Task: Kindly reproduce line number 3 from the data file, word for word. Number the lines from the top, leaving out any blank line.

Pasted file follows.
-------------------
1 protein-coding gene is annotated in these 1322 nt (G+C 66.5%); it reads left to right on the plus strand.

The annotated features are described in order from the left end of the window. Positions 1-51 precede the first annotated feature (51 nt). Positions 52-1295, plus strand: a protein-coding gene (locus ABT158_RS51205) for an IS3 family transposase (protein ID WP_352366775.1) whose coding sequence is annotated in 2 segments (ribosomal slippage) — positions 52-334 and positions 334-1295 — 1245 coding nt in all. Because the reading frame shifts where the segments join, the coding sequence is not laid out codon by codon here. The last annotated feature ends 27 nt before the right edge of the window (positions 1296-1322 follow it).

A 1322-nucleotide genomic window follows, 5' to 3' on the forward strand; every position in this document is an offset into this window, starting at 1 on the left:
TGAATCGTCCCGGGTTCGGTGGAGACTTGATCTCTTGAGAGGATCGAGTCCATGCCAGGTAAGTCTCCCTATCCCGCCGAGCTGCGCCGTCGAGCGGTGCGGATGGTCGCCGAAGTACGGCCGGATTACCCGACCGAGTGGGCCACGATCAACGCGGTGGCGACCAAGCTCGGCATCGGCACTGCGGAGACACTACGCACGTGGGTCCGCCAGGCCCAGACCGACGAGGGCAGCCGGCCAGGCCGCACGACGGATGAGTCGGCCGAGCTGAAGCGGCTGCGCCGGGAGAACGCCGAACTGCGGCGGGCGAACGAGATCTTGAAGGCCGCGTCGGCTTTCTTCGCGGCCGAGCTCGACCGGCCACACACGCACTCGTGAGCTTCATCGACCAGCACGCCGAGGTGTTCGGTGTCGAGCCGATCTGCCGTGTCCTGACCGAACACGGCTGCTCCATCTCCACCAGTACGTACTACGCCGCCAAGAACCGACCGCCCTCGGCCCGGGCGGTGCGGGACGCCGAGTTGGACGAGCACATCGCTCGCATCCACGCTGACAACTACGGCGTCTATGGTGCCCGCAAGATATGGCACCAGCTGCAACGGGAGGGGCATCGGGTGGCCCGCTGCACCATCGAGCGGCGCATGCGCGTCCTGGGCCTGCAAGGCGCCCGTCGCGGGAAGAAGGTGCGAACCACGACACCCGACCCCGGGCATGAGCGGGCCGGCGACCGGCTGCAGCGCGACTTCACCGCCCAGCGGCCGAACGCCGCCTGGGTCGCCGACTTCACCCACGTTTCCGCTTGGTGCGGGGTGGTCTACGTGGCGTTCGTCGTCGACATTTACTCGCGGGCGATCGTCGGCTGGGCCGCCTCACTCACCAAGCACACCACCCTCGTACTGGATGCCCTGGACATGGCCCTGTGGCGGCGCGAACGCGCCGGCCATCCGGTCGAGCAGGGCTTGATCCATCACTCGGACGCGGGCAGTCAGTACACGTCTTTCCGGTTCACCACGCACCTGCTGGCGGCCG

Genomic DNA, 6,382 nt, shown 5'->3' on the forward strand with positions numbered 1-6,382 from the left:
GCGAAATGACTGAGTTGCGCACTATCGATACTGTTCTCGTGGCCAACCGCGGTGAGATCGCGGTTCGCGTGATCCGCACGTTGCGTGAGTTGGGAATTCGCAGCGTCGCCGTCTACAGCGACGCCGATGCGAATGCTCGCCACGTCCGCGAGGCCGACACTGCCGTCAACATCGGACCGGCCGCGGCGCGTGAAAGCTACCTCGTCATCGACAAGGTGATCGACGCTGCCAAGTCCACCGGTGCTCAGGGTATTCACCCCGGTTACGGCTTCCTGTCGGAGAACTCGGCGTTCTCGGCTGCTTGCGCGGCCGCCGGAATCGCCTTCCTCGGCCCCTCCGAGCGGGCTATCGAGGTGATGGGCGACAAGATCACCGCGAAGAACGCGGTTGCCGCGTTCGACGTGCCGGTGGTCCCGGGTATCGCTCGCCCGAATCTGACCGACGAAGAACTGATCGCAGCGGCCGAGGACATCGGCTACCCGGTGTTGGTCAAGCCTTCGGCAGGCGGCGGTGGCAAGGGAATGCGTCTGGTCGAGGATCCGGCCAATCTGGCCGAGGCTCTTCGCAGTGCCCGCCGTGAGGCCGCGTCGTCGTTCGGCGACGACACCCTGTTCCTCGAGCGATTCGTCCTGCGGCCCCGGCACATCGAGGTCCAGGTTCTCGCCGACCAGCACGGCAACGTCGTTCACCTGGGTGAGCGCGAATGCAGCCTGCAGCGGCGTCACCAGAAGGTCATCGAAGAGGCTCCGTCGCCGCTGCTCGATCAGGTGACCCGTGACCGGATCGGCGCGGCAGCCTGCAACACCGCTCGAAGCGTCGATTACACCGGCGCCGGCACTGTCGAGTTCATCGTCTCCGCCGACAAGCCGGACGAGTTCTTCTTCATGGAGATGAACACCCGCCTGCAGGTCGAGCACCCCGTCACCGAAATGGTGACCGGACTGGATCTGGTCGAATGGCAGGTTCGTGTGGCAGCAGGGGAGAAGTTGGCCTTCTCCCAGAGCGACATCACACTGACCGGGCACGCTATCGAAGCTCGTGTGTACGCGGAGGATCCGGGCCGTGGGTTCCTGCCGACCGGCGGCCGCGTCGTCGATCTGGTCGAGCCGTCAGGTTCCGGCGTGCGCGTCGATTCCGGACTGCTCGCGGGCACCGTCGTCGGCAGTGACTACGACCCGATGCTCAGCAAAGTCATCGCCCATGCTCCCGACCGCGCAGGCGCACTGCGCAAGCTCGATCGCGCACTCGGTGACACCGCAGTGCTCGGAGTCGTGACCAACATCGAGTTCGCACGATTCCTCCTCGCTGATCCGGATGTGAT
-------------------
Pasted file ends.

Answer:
A 1322-nucleotide genomic window follows, 5' to 3' on the forward strand; every position in this document is an offset into this window, starting at 1 on the left: